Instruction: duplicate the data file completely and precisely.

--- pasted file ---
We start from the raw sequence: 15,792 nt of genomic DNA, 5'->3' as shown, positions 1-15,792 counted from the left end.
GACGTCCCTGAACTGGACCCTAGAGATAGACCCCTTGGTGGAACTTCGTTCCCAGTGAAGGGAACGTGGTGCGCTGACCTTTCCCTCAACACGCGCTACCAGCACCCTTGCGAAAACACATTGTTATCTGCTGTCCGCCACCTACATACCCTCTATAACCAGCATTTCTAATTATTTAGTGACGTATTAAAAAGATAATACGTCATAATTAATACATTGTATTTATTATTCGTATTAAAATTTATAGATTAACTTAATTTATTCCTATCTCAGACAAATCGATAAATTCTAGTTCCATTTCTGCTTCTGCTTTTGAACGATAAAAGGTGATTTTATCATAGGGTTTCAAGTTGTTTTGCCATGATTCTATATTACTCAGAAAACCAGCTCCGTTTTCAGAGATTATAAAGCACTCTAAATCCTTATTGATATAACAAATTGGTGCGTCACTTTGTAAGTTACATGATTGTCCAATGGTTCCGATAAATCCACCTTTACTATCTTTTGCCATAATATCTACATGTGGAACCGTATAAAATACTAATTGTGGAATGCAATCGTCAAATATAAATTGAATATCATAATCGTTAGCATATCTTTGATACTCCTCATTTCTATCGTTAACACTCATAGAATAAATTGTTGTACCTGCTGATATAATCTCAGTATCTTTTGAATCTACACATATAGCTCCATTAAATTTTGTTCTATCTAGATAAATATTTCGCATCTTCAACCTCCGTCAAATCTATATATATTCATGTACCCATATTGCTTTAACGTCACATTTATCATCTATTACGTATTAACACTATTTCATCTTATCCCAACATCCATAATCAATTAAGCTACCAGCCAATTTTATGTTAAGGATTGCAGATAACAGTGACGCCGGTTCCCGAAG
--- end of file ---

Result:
We start from the raw sequence: 15,792 nt of genomic DNA, 5'->3' as shown, positions 1-15,792 counted from the left end.
GACGTCCCTGAACTGGACCCTAGAGATAGACCCCTTGGTGGAACTTCGTTCCCAGTGAAGGGAACGTGGTGCGCTGACCTTTCCCTCAACACGCGCTACCAGCACCCTTGCGAAAACACATTGTTATCTGCTGTCCGCCACCTACATACCCTCTATAACCAGCATTTCTAATTATTTAGTGACGTATTAAAAAGATAATACGTCATAATTAATACATTGTATTTATTATTCGTATTAAAATTTATAGATTAACTTAATTTATTCCTATCTCAGACAAATCGATAAATTCTAGTTCCATTTCTGCTTCTGCTTTTGAACGATAAAAGGTGATTTTATCATAGGGTTTCAAGTTGTTTTGCCATGATTCTATATTACTCAGAAAACCAGCTCCGTTTTCAGAGATTATAAAGCACTCTAAATCCTTATTGATATAACAAATTGGTGCGTCACTTTGTAAGTTACATGATTGTCCAATGGTTCCGATAAATCCACCTTTACTATCTTTTGCCATAATATCTACATGTGGAACCGTATAAAATACTAATTGTGGAATGCAATCGTCAAATATAAATTGAATATCATAATCGTTAGCATATCTTTGATACTCCTCATTTCTATCGTTAACACTCATAGAATAAATTGTTGTACCTGCTGATATAATCTCAGTATCTTTTGAATCTACACATATAGCTCCATTAAATTTTGTTCTATCTAGATAAATATTTCGCATCTTCAACCTCCGTCAAATCTATATATATTCATGTACCCATATTGCTTTAACGTCACATTTATCATCTATTACGTATTAACACTATTTCATCTTATCCCAACATCCATAATCAATTAAGCTACCAGCCAATTTTATGTTAAGGATTGCAGATAACAGTGACGCCGGTTCCCGAAG